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Elmar Klos

Elmar Klos

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Also Known As: Died: July 19, 1993
Born: January 26, 1910 Cause of Death:
Birth Place: Profession: studio administrator, director, educator, screenwriter, actor

Biography CLOSE THE FULL BIOGRAPHY

Began in documentary shorts and played a key administrative role in aiding the recovery and nationalization of Czech cinema after WWII. Klos met longtime collaborator Jan Kadar after the war at the Barrandov film studios and the two made their first film together, "Unos/The Hijacking," in 1952. Klos and Kadar, who generally wrote their films together but whose on-the-set responsibilities veered more toward administration and direction, respectively, would work together for almost two decades on eight films generally noted for their smooth craftsmanship, solid storytelling and impassioned social critiques. The pair got into trouble with state censors on several occasions, notably with "Tri prani/The Three Wishes" (1958), for which they were banned from filmmaking for two years for depicting housing shortages and "decadent" postwar cynicism. Klos' and Kadar's best known film internationally was the intensely powerful, Oscar-winning portrait of a man assigned to "guard" an elderly Jewish woman during WWII, "The Shop on Main Street" (1965). After Klos assisted Kadar with the screenplay and direction of the disturbing psychological tale "Adrift" (released 1971), Kadar subsequently worked in the US and...

Began in documentary shorts and played a key administrative role in aiding the recovery and nationalization of Czech cinema after WWII. Klos met longtime collaborator Jan Kadar after the war at the Barrandov film studios and the two made their first film together, "Unos/The Hijacking," in 1952. Klos and Kadar, who generally wrote their films together but whose on-the-set responsibilities veered more toward administration and direction, respectively, would work together for almost two decades on eight films generally noted for their smooth craftsmanship, solid storytelling and impassioned social critiques. The pair got into trouble with state censors on several occasions, notably with "Tri prani/The Three Wishes" (1958), for which they were banned from filmmaking for two years for depicting housing shortages and "decadent" postwar cynicism. Klos' and Kadar's best known film internationally was the intensely powerful, Oscar-winning portrait of a man assigned to "guard" an elderly Jewish woman during WWII, "The Shop on Main Street" (1965). After Klos assisted Kadar with the screenplay and direction of the disturbing psychological tale "Adrift" (released 1971), Kadar subsequently worked in the US and Canada while Klos gave up filmmaking. After being forced to work as a construction engineer for a time, Klos taught at the prestigious FAMU film school at the Prague Academy of Arts and Music.

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Filmographyclose complete filmography

DIRECTOR:

1.
  Adrift (1971) Assoc dir
2.
  The Shop on Main Street (1966) Director

CAST: (feature film)

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Milestones close milestones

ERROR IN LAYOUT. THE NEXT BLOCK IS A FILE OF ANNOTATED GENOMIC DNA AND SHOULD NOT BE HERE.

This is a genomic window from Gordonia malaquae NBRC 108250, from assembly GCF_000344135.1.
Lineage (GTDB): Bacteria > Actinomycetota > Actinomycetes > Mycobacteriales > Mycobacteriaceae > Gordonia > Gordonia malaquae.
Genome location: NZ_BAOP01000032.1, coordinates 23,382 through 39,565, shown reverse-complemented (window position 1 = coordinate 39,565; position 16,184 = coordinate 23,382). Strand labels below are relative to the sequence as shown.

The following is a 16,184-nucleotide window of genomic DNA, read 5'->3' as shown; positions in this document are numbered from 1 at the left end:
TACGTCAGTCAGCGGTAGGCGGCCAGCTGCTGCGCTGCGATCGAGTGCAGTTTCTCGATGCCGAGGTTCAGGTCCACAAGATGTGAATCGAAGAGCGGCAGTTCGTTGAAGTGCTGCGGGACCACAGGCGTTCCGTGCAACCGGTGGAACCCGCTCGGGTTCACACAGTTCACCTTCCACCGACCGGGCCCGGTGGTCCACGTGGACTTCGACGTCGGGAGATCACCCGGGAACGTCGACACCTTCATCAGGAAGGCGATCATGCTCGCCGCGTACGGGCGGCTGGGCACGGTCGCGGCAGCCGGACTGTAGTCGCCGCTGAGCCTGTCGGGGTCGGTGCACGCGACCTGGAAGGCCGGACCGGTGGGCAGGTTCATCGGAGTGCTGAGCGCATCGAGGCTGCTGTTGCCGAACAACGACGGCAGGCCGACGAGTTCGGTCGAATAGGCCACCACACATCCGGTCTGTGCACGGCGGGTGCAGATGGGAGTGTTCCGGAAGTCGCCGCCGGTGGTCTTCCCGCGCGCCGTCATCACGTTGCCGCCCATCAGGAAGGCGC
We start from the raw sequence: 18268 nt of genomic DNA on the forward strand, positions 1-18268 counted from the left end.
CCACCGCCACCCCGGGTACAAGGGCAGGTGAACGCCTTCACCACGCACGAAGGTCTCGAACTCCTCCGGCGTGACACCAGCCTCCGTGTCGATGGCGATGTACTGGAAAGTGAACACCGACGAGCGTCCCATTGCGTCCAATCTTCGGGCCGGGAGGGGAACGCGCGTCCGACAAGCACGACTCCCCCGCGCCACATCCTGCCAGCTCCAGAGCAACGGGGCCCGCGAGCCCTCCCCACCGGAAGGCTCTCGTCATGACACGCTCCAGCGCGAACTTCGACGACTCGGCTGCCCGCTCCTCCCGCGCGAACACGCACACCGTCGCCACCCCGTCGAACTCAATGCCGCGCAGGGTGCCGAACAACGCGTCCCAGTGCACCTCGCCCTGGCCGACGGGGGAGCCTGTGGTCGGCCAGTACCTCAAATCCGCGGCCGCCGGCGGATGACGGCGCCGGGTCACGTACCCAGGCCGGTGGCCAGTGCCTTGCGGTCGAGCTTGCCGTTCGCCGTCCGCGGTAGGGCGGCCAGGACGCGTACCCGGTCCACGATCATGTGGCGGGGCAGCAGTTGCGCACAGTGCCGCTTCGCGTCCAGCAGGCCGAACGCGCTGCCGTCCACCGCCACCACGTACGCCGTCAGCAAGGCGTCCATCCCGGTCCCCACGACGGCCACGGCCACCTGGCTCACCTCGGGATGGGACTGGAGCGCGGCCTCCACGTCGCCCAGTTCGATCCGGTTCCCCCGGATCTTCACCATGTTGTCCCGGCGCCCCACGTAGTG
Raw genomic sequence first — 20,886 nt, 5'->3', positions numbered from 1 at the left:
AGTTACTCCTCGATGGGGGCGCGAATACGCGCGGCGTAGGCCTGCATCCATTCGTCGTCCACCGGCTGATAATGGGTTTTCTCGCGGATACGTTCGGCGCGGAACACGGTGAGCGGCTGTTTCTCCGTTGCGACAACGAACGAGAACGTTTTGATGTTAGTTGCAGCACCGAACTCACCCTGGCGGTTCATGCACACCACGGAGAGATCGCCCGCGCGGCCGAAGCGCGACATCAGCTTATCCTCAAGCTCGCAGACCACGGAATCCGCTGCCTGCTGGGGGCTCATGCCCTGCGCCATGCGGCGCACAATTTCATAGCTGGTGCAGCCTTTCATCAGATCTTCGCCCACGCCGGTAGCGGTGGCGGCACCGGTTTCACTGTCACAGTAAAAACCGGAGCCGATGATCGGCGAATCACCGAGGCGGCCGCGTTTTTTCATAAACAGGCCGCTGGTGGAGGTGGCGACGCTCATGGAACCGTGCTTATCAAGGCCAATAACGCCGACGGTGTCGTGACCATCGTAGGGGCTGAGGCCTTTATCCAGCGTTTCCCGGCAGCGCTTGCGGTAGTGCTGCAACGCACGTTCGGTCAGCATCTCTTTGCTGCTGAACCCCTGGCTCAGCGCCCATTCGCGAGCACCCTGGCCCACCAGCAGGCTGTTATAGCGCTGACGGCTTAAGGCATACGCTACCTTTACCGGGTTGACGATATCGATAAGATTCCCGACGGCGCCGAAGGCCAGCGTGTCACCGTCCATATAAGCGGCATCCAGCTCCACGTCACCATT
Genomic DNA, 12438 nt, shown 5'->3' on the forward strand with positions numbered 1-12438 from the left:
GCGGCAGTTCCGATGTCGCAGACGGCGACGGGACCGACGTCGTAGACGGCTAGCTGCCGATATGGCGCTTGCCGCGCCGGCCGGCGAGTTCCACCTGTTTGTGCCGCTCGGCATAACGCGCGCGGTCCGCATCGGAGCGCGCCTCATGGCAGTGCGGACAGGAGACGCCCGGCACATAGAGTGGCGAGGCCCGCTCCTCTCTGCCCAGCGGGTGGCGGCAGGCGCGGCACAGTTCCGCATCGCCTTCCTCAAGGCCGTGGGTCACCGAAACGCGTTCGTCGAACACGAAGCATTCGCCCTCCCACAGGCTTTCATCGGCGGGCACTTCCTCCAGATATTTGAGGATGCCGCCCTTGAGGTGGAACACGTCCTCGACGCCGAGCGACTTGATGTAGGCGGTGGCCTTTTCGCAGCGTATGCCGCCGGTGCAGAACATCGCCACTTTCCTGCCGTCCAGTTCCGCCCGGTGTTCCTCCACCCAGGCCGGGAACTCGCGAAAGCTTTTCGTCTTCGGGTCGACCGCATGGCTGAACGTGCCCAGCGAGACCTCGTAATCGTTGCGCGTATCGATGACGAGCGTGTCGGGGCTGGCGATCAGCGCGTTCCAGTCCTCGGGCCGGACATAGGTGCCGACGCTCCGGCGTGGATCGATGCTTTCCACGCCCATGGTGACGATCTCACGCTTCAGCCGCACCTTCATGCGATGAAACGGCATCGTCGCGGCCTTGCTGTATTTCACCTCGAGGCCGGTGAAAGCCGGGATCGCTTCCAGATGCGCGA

:
Began performing odd jobs in the Czech film industry as a teenager
:
Collaborated with his scriptwriter uncle on several films and played small parts in several films as well
1935:
Helped set up and run a documentary film studio established by the Bata shoe company in Zlin (now Gottwaldov), a town 48 miles north of his hometown, at age 25 (date approximate)
:
Along with Otokar Vavra, helped lead a group planning the nationalization of Czech cinema after WWII
1945:
Became one of the group's chief administrators
:
Worked as head of a studio specializing in short films in Bratislava
:
Became head of the creative art staff of the Barrandov feature film studios in Prague; wrote scripts, including one for the psychological drama, "Dead Among the Living", directed by Borivoj Zeman
1952:
Directed first film, "Unos/The Hijacking"; first collaboration with Kadar
1954:
Caused some controversy when his second film with Kadar, the musical comedy "Music From Mars", presented its hero, the head of a factory, in a comic light; film eventually released to great popular success
:
Worked on the production team of "Laterna Magika" (1958) and "Laterna Magika II" (1960)
1959:
Klos and Kadar suspended for two years after making "Tri prani/The Three Wishes" (1958), which detailed postwar cynicism and housing shortages
1963:
Directed (with Kadar) first film after end of suspension, "Death Is Called Engelchen"; film won first prize at the Moscow Film Festival and at the Los Alamos Peace Festival
1968:
Shooting of "Adrift" (with Klos as associate director and co-screenwriter only) interrupted by the Russian invasion of Czechoslovakia
1969:
Partnership with Kadar ended after they finished shooting "Adrift"; Kadar moved to the US
:
Worked in construction engineering for a period
:
Became a faculty member of FAMU, the film school of the Prague Academy of Arts and Music, where he taught and wrote essays and criticism on film
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Education

Charles University: -

Notes

Although "The Shop on Main Street" (1965) received an Oscar as Best Foreign Film and was praised internationally (Derek Malcolm of England's THE GUARDIAN called it "a skillful and deeply felt re-creation" of "a historical nightmare"), the Communist government in Prague described the film as "Zionist".--From THE NEW YORK TIMES, August 2, 1993

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